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Several years of prison ministry have convinced me that there are substantial parallels between what we think about incarceration and how we understand salvation. After all, Christians believe that we are imprisoned by sin and that, rather than trying to escape our condition, we need to undergo a personal transformation before we can enter into the full presence of God. True, sin is universal in a way that jail is not. Nonetheless, crimes against the civil order and rebellion against God overlap in interesting and complicated ways, which makes prisoners among the most conspicuous, though certainly not the most hopeless, examples of humanity’s fallen state.

Especially in a democratic country heavily influenced by Christianity, prison is more than a theological metaphor. It is a social reality that reflects our hopes and doubts about what it means to be liberated from our iniquities. If Christians cannot help prisoners find meaning behind bars, how can they expect the Gospel to find an audience among those never convicted of a crime?

Prisoners are test cases of how Christians deal with sinners in extremis. I don’t just mean that compassion for the imprisoned can serve as a corroboration of Christian charity, although that is surely true. I mean that the whole experience of imprisonment is absolutely central to the coherence and credibility of the Gospel message. How can captivity, a great biblical theme, have any meaning today if we treat incarceration as nothing more than “serving time”? How can salvation be proclaimed as the ultimate joy even in this life if we live in a society that continues punishing prisoners long after they have been released?

One of the strongest parallels between prisons and theology has to do with our conceptions of the afterlife. For example, many people treat the possibility of rehabilitation behind prison walls with the same skeptical indifference that even devout Catholics now bestow upon purgatory: We can’t even fathom how moral change happens, if at all, in either place, so we leave its remote possibility up to God. Cynicism at home breeds disbelief abroad. Nobody believes that isolation and humiliation reform criminals, just as nobody really believes that a cleansing fire burns away unconfessed sins in purgatory, yet without any plausible alternatives to humiliation or fire, the healing effect of punishment remains as mysterious for the Church as it does for the judicial system.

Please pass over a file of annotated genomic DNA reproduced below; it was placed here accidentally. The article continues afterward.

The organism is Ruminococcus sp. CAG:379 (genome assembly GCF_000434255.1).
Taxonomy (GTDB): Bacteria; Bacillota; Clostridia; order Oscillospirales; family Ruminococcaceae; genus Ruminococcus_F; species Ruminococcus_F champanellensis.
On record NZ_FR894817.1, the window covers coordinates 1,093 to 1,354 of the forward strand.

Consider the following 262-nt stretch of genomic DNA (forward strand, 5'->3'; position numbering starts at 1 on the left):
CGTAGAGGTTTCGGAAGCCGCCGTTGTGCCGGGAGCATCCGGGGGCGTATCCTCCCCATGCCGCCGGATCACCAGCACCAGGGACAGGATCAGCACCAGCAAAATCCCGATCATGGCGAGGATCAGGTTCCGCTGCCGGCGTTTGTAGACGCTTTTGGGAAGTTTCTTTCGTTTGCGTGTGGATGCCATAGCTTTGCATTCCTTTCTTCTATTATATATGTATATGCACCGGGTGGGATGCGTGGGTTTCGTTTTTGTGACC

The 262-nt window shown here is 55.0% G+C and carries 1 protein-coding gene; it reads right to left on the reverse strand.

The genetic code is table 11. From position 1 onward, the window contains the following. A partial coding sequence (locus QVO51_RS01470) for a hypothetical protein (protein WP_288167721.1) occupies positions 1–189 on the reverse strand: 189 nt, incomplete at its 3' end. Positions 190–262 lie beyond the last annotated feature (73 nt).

Prisons should be purgatorial, not simply punitive. Prisoners are not invited to participate in any effort to resolve the harms they have caused others. Nor are they given any tools to begin the process of experiencing healing for themselves. Like sinners being called to the anxious bench, offenders are left in isolation to ponder their past, with the slim hope that once they reach the bottom they just might decide to turn their lives around.

How can Christians proclaim the joy of heaven if they resent any efforts to lighten the burden of parole? In fact, it is not going too far to say that modern skepticism about heaven typically takes the form of portraying it as a kind of prison. Prisoners, like the saints in heaven, have too much unproductive time on their hands. Without any cogent sense of what we will do “up there” for all of eternity, heaven becomes a source of bemusement or, worse, a source of unbelief. Who would want to be trapped forever with a bunch of righteous zealots singing about their good fortune?

Perhaps restorative justice is given such little opportunity in our prisons because we do not make room for it in our accounts of heaven. Too many Christians think of heaven as an all or nothing affair. You are either completely in or absolutely out, and once in, you are immediately a perfect version of your former, fallen self. We don’t want to think that heaven might give us time (and the tools) to do the hard and joyous work of healing broken relationships. We do not want to think of levels of heaven that might invite us to grow closer to God by becoming part of God’s plan to heal each other’s wounds. We think of heaven as a place where perfect love will render justice unnecessary by showing how impossible it is to achieve in human terms, rather than as the place where the power of love will make justice finally possible.

If that is heaven, then what hope do we have for prisons? If restoration can only happen in the blink of an eye, then we might as well give up on the healing properties of punishment.

I am convinced that the crisis of faith in America today cannot be resolved apart from a reformation in our understanding of prisons. If we do not know what role punishment plays for those convicted of crimes, how can we claim to understand what penance is for souls guilty of sin? Now more than ever we need to rethink the connection between showing mercy to trespassers and seeking forgiveness for our own trespasses. Revival will come to America when Christians begin doing justice to the American prison system. 

Stephen H. Webb is a columnist for First Things. He is the author most recently of Mormon Christianity.

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